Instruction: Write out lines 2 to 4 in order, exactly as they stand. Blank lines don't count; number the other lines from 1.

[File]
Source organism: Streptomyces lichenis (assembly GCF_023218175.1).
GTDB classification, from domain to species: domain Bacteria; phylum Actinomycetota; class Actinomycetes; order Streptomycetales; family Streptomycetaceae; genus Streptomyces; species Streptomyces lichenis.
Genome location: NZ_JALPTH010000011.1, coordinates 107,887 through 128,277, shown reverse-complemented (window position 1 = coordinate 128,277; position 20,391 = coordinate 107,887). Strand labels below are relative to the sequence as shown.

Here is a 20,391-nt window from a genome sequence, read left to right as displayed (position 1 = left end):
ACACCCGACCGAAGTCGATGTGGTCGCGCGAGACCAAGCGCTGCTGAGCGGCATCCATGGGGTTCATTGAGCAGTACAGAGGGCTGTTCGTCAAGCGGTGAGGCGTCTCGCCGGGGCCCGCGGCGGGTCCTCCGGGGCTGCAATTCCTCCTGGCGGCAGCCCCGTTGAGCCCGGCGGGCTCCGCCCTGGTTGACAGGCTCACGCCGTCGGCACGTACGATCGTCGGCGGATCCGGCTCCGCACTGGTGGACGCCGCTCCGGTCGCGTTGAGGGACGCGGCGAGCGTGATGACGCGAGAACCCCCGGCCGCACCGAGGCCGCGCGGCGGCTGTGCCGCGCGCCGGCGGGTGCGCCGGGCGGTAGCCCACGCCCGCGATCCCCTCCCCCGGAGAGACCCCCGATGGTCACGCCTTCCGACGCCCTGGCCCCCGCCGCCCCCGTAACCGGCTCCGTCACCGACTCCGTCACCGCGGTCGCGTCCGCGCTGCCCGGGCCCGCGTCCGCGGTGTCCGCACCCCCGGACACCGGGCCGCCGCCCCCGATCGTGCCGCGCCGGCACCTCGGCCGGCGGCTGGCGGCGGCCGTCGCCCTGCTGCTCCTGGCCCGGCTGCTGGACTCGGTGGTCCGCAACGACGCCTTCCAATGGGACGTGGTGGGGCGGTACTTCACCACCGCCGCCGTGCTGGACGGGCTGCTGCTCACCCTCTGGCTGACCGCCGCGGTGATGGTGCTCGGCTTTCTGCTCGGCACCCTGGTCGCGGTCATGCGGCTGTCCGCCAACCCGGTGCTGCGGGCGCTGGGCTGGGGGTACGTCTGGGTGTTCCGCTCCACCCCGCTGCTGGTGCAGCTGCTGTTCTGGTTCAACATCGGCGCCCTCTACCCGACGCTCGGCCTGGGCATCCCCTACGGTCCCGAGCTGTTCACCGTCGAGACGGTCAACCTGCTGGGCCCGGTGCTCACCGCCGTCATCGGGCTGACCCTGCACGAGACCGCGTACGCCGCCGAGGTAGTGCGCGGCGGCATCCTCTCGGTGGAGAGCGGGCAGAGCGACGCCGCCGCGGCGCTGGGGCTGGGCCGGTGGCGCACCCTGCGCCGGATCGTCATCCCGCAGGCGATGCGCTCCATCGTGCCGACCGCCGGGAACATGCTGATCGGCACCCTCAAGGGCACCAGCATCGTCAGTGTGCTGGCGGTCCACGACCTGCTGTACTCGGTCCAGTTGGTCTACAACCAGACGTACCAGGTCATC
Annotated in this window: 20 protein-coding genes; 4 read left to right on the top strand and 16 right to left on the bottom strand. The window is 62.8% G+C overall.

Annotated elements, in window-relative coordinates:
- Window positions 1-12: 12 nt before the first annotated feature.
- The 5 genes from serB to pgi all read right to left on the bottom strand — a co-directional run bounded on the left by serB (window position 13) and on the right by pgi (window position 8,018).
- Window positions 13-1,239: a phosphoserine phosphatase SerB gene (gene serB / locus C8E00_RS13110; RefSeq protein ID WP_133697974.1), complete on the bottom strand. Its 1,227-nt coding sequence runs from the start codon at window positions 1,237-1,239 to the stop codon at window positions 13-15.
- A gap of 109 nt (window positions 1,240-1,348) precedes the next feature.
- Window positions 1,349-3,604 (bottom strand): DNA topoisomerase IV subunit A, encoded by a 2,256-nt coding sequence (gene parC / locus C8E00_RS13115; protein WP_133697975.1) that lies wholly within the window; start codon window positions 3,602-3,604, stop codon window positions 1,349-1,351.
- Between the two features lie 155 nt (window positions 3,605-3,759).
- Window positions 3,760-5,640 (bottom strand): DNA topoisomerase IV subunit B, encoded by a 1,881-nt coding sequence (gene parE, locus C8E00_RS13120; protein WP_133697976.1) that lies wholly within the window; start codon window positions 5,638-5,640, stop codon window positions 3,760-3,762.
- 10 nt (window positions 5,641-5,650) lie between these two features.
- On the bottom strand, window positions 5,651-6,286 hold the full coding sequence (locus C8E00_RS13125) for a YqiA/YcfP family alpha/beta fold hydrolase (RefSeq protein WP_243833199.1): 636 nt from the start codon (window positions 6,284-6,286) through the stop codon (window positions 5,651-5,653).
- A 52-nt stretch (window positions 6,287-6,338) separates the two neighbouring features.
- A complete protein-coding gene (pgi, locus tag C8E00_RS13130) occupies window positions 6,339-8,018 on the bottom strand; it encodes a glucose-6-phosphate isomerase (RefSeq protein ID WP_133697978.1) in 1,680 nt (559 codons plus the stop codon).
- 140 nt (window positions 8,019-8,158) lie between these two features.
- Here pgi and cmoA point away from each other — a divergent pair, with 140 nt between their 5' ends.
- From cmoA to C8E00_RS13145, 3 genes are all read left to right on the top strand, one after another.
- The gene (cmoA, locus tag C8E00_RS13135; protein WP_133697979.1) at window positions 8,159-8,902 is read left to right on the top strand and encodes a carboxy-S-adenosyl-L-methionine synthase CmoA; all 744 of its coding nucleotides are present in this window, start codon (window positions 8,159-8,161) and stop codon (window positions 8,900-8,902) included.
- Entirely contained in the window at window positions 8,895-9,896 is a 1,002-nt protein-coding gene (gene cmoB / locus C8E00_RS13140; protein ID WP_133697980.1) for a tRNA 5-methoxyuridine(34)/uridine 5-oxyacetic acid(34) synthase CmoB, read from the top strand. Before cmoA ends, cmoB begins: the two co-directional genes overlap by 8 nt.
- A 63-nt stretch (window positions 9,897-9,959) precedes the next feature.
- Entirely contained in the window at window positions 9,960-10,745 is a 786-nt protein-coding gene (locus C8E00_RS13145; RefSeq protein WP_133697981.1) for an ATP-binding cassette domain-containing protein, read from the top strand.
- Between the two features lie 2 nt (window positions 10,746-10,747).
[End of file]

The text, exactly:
GTDB classification, from domain to species: domain Bacteria; phylum Actinomycetota; class Actinomycetes; order Streptomycetales; family Streptomycetaceae; genus Streptomyces; species Streptomyces lichenis.
Genome location: NZ_JALPTH010000011.1, coordinates 107,887 through 128,277, shown reverse-complemented (window position 1 = coordinate 128,277; position 20,391 = coordinate 107,887). Strand labels below are relative to the sequence as shown.

Here is a 20,391-nt window from a genome sequence, read left to right as displayed (position 1 = left end):